If you’ve ever doubted the validity of the 20-year nostalgia cycle, Other Half are your scraping, sneering, incendiary proof that everything comes back around at two-decade intervals. The Norwich, UK trio play an abrasively catchy brand of indie rock that they’ve self-described as “tightly wound post-hardcore” and “nasty music for nice people.” Their music calls back to a moment when the underground was swimming with sharp-edged and explosively noisy acts pulling inspiration from the likes of Pixies, Fugazi, and Big Black — a class of bands more piercing and obtuse than the glamorously skuzzy Meet Me In The Bathroom types, way harder and less accessible than the acts elevated to rock stardom by The O.C. and Garden State. If you can remember when names like Detachment Kit, the Locust, and Q And Not U were on the DIY circuit, this band might transport you back to that world.
Except Soft Action — Other Half’s second album and first for the esteemed UK label Big Scary Monsters — is far too visceral and immediate to exist exclusively as an object of retro fascination. The band plays with wild, unhinged energy and thinly veiled snark, channeling their inspirations with dynamism, not just reverent imitation. “All these genre tropes, they give me hope,” they sang last spring on their (great) standalone single “Genre Tropes” — a knowing wink and an earnest confession all at once. They’re well aware of their own proclivities, and they lean into them fearlessly.
The members of Other Half only identify themselves by mononyms. Cal, the lead vocalist and guitarist, firebombs his songs with slicing, discordant riffs that seem to tangle up until they explode; the one that leads off “Jollies With The Boys” is like repeatedly striking matches against a tight plastic surface. Between incredulous rants that evoke Andy Falkous of Mclusky, he launches into impassioned wails at the top of his range a la Les Savy Fav’s lead madman Tim Harrington. Soapy plays bass and sometimes contributes a sweeter melodic presence on the mic, playing Kim Deal to Cal’s Black Francis. (This comparison reaches its apotheosis on “In My Wires.”) Drummer Alfie contributes to the feeling of controlled chaos with a torrent of crashing cymbals and a potent artillery of fills. He and Soapy play in a way that rarely steals the spotlight from Cal, even when they’re going nuts on their instruments.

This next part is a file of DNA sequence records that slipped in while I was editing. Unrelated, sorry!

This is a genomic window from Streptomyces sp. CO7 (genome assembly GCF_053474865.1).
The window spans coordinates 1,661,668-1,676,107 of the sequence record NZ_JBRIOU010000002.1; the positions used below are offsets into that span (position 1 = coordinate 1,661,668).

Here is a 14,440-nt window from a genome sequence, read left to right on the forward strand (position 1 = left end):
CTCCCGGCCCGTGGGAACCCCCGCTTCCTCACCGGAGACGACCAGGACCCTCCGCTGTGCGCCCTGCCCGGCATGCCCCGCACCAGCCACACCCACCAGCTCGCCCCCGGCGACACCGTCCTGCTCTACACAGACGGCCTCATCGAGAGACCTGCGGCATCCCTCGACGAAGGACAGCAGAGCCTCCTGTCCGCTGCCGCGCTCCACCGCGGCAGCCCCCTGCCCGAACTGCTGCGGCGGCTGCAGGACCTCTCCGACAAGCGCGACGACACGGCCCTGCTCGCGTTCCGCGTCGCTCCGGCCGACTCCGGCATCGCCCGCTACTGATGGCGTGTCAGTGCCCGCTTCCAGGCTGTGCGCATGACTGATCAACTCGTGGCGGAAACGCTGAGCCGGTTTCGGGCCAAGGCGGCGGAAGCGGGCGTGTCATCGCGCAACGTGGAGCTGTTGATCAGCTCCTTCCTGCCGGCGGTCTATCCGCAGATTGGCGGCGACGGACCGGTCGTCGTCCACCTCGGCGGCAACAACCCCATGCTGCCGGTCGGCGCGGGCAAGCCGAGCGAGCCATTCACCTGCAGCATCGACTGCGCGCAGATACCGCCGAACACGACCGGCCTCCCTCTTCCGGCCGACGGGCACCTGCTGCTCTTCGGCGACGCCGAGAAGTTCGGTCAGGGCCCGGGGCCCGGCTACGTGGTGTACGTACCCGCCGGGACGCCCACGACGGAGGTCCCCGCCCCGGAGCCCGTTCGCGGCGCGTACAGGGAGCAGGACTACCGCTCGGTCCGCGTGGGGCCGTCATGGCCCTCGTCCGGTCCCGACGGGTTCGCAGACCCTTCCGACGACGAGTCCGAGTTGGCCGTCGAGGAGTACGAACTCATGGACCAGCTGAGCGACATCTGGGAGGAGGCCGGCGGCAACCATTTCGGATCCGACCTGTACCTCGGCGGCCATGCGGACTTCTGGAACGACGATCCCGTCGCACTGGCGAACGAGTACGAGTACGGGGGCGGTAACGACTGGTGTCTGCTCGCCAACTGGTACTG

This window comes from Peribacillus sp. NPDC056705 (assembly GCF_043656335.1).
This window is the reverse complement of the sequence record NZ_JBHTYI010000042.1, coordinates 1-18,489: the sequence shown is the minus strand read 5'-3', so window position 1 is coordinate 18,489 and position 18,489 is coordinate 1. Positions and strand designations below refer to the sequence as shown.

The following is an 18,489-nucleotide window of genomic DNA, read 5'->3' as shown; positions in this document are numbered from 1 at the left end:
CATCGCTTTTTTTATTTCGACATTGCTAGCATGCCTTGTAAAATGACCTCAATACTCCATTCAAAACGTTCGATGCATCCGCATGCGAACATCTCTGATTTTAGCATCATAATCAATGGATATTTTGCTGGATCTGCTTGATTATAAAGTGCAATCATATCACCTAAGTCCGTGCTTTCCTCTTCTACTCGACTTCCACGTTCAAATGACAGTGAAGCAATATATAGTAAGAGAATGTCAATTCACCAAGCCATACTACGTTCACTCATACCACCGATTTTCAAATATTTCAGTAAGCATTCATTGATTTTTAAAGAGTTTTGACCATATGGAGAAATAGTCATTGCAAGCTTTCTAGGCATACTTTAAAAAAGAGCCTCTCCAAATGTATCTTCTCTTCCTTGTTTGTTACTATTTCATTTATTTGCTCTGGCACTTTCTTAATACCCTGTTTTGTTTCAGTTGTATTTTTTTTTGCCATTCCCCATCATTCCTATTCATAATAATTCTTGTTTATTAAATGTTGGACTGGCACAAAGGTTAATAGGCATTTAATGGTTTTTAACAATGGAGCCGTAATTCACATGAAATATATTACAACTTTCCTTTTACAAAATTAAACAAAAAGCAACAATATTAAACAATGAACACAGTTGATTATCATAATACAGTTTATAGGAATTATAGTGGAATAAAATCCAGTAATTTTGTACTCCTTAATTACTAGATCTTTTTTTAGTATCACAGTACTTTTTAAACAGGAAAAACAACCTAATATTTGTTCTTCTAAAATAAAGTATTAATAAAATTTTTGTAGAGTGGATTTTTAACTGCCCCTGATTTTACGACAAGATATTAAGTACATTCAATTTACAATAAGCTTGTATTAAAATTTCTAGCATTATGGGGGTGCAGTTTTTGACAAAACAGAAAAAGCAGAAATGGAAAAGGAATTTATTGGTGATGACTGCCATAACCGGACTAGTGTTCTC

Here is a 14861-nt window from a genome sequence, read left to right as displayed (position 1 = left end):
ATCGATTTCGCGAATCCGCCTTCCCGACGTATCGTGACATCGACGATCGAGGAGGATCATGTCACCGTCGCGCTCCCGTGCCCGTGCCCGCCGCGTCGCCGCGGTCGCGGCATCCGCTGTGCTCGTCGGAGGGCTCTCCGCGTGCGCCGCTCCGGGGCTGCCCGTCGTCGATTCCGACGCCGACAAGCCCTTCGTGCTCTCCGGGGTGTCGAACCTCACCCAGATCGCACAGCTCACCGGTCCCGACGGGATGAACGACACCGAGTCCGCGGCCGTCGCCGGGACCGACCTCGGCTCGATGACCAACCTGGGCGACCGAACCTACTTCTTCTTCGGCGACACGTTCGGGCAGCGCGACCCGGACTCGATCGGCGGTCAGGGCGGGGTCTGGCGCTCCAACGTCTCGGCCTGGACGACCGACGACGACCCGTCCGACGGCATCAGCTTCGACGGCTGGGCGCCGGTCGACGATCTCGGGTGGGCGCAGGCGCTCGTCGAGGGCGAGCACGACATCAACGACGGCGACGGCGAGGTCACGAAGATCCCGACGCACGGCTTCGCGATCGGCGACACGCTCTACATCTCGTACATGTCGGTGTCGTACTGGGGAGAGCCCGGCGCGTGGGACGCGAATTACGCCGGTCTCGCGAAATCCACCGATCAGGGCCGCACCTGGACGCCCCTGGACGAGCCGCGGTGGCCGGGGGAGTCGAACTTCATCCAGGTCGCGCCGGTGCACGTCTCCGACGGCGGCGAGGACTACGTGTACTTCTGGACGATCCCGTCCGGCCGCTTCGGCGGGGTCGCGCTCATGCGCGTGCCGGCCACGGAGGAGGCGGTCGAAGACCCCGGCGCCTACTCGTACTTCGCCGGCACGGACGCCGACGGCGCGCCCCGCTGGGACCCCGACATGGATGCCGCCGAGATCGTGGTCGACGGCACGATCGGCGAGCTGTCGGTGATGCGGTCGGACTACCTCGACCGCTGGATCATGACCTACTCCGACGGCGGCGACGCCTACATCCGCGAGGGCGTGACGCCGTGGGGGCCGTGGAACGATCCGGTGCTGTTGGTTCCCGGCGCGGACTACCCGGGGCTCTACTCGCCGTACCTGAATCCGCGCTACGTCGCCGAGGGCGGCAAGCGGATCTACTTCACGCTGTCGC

Cal has cited lyricists like Randy Newman and Arab Strap’s Aidan Moffat as influences — keen observers of the human condition and masters of the satirical character sketch. It’s not necessarily what you’d expect from a band that plays with a fired-up intensity comparable to Hot Snakes, whose music is built for pummeling force and cathartic release more than savvy contemplation. But Cal makes it work, whether surveying the way different kinds of performative personas can turn music scenes into the worst kinds of political battlegrounds on “Losing The Whip” (“Prowling purists and noxious freethinkers/ Stripping the pleasure away from the art”) or drawing a portrait of a particular kind of punk-rock barfly on “Doom Logo” (“And as it stands, you’ve stolen more drinks than you’ve bought/ I can hardly let that slide, when you’re using the toilets like an office space”).
Part of the appeal of Soft Action is Other Half showing off some versatility within the relentless barrage. The album’s pair of lead singles exemplify that range. Opening track “Like A Dog” is a 40-second hardcore freakout, the sound of this band at its most blistering. Two songs later on the tracklist comes “Slab Thick,” a song so straightforward and harmonious that the band almost left it off the album — though straightforward and harmonious are relative terms here considering the song’s resemblance to peak At The Drive-In. Ultimately, it’s still a fairly narrow lane that Other Half inhabit, but at this moment in history they own it — and they might still reign supreme over it when more revivalists inevitably come along.
Other albums of note out this week:
• Metro Boomin’s Heroes & Villains
• Babyface Ray’s Mob
• BTS member RM’s solo debut Indigo
• White Lung’s Premonition
• NOFX’s Double Album
• TOBACCO’s Skids And Angels
• Leftfield’s This Is What We Do
• Sarchasm’s Conditional Love
• SUSS’ SUSS
• A Tribute To Ryuichi Sakamoto: To The Moon And Back
• Neil Young’s Harvest (50th Anniversary Edition)
• Cat Stevens’ Catch Bull At Four (50th Anniversary Edition Remaster)
• Virgin Prunes’ …If I Die, I Die (40th Anniversary Edition)
• Robbie Williams’ Life Thru A Lens 25th Anniversary Deluxe Edition
• Metronomy’s Small World (Special Edition)
• Georgia Maq’s Live At The Sydney Opera House EP